Jim Metzler is an actor best known for Mason in “Tex”and James Huntoon in “North and South”. But did you know he used to be a baseball player before he turned to acting? He is a member of the Academy of Motion Picture Arts and Sciences and has been on the International Film Nominating Committee fort he last 20 years.
KB: I read that you were drafted by the Boston Red Sox after graduating from college? Tell me the story.
Actually I was not drafted. I signed as a free agent with the Red Sox and received a signing bonus of zero dollars. This was in 1973, so adjusted for inflation, that bonus today would be worth zero dollars. I know that doesn’t sound like much, but I was also paid a salary of $500 a month! Considering I was able to rent an apartment for $100 a month in Elmira, New York, where I played that summer in the New York Penn League, I was able to make that $500 go a long way (I continued to drive my ’64 VW bug). Baseball has been a life-long love affair, playing since I was six years old and scouted at Dartmouth and two summers in the Cape Cod League. So despite the fact that I was disappointed in not being drafted, I jumped at the chance to sign as a free agent. I loved it that I could go to the ball park and play baseball every day, and I intended to keep playing until they told me to stop. Unfortunately, the Red Sox told me to stop the next season when I was playing at Winter Haven in the Florida State League. Damn!
KB: What made you turn to acting and what do you like about it?
I majored in English Literature at Dartmouth. I have always loved to read, albeit slowly. Being an English major is a great first step to an adult life of sporadic, low-paying employment, and I jumped right into that life with my short baseball career. I followed that up with a job as assistant sports editor of The Evening News in my home town of Newburgh, New York, and I stayed there for a little over a year, mostly wondering what I else I might try. Besides being a slow reader, I was also a very slow writer, and no matter however I projected my future as a sportswriter, I knew that I would always be wishing that I was one of the athletes, not the person writing about them. So I thought about acting. I don’t know why, because I was basically a very quiet person, uncomfortable talking In front of other people, or in some cases, one person. And I had never acted before. As unnatural for me as it seemed, however, I thought that I might like it. And I thought I could actually be good at it. I envisioned it as a marriage of my love of literature to a desire to be a performer, which was missing when my athletic career ended. I also missed being on a team. Every theatrical production is a team collaboration. And even though I had never acted before, I was a dreamer. I often imagined theme music in the background of my everyday life.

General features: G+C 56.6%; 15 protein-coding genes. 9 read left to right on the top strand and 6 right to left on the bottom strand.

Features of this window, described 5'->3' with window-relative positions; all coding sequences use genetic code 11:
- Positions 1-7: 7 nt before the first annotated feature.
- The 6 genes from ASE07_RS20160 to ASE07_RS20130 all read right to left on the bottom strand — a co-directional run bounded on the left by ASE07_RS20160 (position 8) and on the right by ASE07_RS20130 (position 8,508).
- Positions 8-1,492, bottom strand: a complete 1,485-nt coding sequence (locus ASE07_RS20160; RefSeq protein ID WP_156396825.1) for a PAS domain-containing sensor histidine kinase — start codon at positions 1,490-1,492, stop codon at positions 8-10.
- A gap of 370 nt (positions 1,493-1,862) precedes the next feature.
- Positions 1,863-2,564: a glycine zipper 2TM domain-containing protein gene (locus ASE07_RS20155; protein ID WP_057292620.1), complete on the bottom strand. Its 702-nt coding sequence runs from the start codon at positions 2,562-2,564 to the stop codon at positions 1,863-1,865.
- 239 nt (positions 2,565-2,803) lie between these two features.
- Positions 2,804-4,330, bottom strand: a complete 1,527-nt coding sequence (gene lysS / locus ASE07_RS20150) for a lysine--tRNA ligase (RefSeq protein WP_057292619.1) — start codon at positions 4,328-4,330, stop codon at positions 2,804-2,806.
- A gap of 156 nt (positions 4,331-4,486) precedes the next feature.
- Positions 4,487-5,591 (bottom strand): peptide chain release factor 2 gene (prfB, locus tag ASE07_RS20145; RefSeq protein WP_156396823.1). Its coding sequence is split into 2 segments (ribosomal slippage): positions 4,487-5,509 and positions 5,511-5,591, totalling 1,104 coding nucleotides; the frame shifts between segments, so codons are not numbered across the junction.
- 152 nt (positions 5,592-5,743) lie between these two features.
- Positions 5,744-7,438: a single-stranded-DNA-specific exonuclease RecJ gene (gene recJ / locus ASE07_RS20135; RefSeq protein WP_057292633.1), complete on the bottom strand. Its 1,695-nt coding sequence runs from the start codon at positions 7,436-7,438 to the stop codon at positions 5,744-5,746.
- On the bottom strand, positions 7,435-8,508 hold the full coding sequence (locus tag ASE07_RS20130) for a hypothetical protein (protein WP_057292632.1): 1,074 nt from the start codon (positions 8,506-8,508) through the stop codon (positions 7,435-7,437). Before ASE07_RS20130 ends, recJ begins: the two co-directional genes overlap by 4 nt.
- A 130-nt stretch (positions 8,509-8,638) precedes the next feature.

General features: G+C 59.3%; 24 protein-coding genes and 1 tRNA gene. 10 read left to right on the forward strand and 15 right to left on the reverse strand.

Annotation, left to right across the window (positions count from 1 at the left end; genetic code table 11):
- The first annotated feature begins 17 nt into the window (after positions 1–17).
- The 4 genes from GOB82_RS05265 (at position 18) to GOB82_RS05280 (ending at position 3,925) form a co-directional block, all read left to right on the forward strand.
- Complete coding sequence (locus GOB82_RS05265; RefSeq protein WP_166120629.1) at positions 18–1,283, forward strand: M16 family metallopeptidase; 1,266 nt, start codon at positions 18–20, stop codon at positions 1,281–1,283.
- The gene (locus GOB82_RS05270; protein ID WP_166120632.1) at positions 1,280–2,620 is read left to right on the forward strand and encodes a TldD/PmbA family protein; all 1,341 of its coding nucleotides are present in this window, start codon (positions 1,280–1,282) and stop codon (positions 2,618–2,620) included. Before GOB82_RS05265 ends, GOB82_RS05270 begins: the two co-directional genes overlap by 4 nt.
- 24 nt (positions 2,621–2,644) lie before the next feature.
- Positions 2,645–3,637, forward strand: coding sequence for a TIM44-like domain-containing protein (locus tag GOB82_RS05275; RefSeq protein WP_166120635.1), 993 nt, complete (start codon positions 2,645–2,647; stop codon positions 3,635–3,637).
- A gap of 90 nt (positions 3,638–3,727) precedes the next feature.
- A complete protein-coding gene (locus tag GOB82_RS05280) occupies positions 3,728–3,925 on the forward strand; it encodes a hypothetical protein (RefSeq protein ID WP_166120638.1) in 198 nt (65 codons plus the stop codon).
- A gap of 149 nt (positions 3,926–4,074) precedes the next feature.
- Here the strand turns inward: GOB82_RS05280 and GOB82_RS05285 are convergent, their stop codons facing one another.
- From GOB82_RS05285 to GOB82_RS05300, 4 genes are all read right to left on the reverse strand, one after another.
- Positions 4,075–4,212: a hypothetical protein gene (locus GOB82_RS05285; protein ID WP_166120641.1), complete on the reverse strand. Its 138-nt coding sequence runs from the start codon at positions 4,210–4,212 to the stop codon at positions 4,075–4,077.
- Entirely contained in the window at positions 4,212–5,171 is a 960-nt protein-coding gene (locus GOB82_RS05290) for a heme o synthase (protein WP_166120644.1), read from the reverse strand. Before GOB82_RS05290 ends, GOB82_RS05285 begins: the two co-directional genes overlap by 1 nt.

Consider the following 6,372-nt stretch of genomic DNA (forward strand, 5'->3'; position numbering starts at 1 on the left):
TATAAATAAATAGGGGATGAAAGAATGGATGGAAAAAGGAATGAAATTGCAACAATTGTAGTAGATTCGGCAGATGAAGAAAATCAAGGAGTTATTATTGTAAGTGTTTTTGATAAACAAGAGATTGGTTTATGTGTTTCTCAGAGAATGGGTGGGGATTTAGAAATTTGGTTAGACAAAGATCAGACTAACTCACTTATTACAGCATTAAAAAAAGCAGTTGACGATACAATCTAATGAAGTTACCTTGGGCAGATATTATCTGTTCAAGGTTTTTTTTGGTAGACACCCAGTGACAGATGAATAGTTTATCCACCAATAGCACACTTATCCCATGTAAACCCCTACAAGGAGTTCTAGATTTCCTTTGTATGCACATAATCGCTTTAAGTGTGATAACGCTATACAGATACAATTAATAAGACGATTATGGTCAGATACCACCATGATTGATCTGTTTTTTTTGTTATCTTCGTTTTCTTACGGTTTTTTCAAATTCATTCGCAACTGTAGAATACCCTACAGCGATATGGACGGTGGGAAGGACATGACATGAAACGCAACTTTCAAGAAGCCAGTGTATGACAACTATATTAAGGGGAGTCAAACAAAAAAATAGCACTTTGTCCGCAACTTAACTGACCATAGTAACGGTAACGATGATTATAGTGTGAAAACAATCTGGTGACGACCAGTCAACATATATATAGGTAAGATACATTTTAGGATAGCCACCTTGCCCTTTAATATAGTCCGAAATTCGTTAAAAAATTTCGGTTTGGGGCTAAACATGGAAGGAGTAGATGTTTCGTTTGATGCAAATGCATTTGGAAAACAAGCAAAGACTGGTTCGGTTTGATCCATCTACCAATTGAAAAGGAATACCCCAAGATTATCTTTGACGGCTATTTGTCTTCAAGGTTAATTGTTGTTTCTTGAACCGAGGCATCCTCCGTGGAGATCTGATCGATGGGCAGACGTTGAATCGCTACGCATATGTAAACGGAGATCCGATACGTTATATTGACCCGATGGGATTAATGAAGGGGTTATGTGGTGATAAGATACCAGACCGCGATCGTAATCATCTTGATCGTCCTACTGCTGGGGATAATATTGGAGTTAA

KB: You are known for your role as James Huntoon in North & South. How did you get this part and what attracted you to it?
This is a tougher question than you might have imagined, because there is a very tragic element to the answer. David Huffman, a very fine actor, had been originally cast in the role of James Huntoon. In 1985, about one week before North & South was to begin filming, Huffman witnessed a robbery in progress in Balboa Park in San Diego. He selflessly pursued the thief and was murdered in the process. I had just finished work on a wonderful television movie, Do You Remember Love, with Joanne Woodward, and was available when the North & South producers called me in to meet and explain the horrible situation. I was offered the part. Yes, I thought playing the character would be a great stretch for me. Huntoon was such a bloviator! Yes, I loved the epic sweep of the story. And yes, I had a wonderful time with a wonderful cast in Charleston, South Carolina and Natchez, Mississippi. I just wish the opportunity had not arisen.